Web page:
He has drilled them on their repeated insistence that Oregon, unless it cuts prison sentences, will have to add 2,000 prison beds in the next 10 years at a cost of $650 million. Foote, who has also worked for the state Department of Corrections, said Oregon’s prison forecasts have always erred on the high side.

DeMuniz eventually invited Multnomah County Judge Julie Frantz of the Prison Population Forecast Advisory Committee to the September meeting to explain prison forecasting. She ultimately acknowledged that Foote was right.

“I accept your analyses. … There are so many variables that come into play,” she said.

Nevertheless, at every subsequent meeting (including last week’s), Pew analysts have continued to quote the 2,000 figure as if it were absolute fact.

Foote also has challenged Pew and his fellow commissioners to remember what happened in the 1980’s when Oregon had one of the nation’s highest crime rates. This came after two decades of letting offenders out of prison and sending them to various treatment and behavioral programs that were popular at the time. The state’s crime rate stayed in the Top 10 until it did what other states were doing – enacted tougher sentencing laws.

But the biggest hole Foote ripped in Pew’s research was when he and the state’s District Attorneys found that 850 inmates Pew labeled as “low-risk” were some of the most violent offenders.

In August, Foote presented the commission with a 70-page spreadsheet to rival anything Pew has produced, only instead of numbers it provided names and criminal histories.

While DeMuniz ends every meeting thanking “our friends at Pew,” and even occasionally gushing – “Your ability to hold the data together … has been very impressive” – his praise for Foote’s spreadsheet was subdued.

In the four months since Foote presented his 70-page spreadsheet detailing the truth about Pew’s “low-risk” offenders, I have heard no commissioner at the monthly meetings offer Foote a pat on the back for the District Attorneys’ research. I have heard no one from Pew offer an apology for its staff’s inaccuracies.

Now that the commission is winding down towards what may be its final meeting on Dec. 17, DeMuniz is trying to steer the group to a consensus. Everyone seems to be on board except Foote.

Even he has offered concessions on behalf of the District Attorneys. For example, giving offenders caught driving while suspended probation instead of jail. (If you think driving while suspended is a minor crime, please note that some drivers have their licenses suspended because they have committed vehicular manslaughter.)

Foote noted that, for the most part, the options the commission is considering were developed by Pew.

“A lot of things have been decided and then presented to us… ,” Foote said. He felt that he had been excluded from the process in a meaningful way.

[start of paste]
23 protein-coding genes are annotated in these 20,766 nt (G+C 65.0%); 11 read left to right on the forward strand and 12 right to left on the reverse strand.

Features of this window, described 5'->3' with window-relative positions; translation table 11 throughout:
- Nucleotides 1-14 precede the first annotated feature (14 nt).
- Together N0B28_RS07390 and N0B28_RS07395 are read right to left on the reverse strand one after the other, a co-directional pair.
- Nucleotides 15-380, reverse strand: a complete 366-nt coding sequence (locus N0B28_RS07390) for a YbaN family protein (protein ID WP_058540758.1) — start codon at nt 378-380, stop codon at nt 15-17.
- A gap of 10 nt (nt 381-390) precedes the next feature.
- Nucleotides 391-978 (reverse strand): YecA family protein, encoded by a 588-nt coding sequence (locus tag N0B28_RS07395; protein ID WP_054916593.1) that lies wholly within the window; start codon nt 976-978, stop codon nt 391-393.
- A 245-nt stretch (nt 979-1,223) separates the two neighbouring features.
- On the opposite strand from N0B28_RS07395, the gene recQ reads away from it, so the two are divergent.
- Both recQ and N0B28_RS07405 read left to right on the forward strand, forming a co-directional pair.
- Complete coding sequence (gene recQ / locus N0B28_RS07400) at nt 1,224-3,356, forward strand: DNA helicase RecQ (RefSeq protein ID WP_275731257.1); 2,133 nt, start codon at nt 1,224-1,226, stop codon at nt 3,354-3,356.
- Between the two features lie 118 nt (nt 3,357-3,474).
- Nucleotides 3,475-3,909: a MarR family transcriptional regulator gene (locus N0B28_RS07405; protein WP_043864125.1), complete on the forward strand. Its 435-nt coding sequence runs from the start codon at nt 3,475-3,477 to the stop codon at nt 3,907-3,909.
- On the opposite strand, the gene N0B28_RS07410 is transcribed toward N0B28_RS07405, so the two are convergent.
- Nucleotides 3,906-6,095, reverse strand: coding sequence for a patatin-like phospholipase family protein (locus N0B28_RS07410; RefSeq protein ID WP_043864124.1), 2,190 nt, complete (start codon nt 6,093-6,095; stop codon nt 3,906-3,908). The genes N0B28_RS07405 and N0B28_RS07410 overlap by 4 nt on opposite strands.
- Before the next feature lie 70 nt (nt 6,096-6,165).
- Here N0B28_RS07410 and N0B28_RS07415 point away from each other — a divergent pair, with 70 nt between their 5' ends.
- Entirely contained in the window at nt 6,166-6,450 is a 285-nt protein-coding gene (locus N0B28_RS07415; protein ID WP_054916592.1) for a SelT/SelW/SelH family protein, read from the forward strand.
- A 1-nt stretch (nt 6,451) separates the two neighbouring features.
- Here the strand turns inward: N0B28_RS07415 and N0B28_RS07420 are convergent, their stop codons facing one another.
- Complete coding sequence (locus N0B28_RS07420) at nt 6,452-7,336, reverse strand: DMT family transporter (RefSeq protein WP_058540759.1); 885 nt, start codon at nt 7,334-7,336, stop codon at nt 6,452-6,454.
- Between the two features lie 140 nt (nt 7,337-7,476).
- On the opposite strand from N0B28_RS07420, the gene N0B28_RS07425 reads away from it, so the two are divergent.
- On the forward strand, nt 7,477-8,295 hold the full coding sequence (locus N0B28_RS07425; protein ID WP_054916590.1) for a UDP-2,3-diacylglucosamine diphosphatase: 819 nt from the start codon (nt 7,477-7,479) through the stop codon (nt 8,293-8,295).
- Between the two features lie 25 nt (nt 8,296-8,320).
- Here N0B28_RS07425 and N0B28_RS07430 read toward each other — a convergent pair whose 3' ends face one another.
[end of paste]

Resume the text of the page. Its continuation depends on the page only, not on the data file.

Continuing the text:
“You have occupied more air space than most commissioners,” DeMuniz replied.

State Sen. Floyd Prozanski objected that Foote “thinks he is the only one who represents public safety.”

Prozanski’s day job is a part-time municipal prosecutor in Florence, Ore., handling mostly infractions. He likes to call himself a prosecutor and coat-tail on the credibility of District Attorneys when it suits his purposes.

“It is very short-sighted for you to come in here and blast (us),” he told Foote.

State Sen. Jackie Winters joined in.

“There’s a reason why you have two ears and one mouth… We change every day. Life is about changes. It is the same with government and policies … I needed to put that out there.” (Winters’ late husband, Ted Winters, was an ex-felon who later worked for Gov. Tom McCall.)

Salem car dealer Dick Withnell, who serves as the community member on the commission, tried to lighten the mood.

“I was going to tell John I voted for Goldwater,” he said, as if Foote must surely be an arch conservative.

Last year, Withnell also made reference to his support for Goldwater. He wants people to know that although he is a conservative, he also has two young former offenders who work at his auto dealership, and they are going to college.

But crime isn’t a liberal-conservative, Democrat-Republican issue. The 10,000 or so shoppers inside Clackamas Town Center on Tuesday probably represented the political spectrum. Does it really matter what political party – if any – the gunman who shot at them belonged to?

Sure, an Oregon politician quickly jumped in and offered to create still another gun law to fight crime. What good is any law if there is no punishment? Who is going to enforce this new law if it passes?

Somebody like John Foote, which might explain his frustration.

– Pamela Fitzsimmons


The Stats on Pew’s Credibility

Spinning the Numbers on Public Safety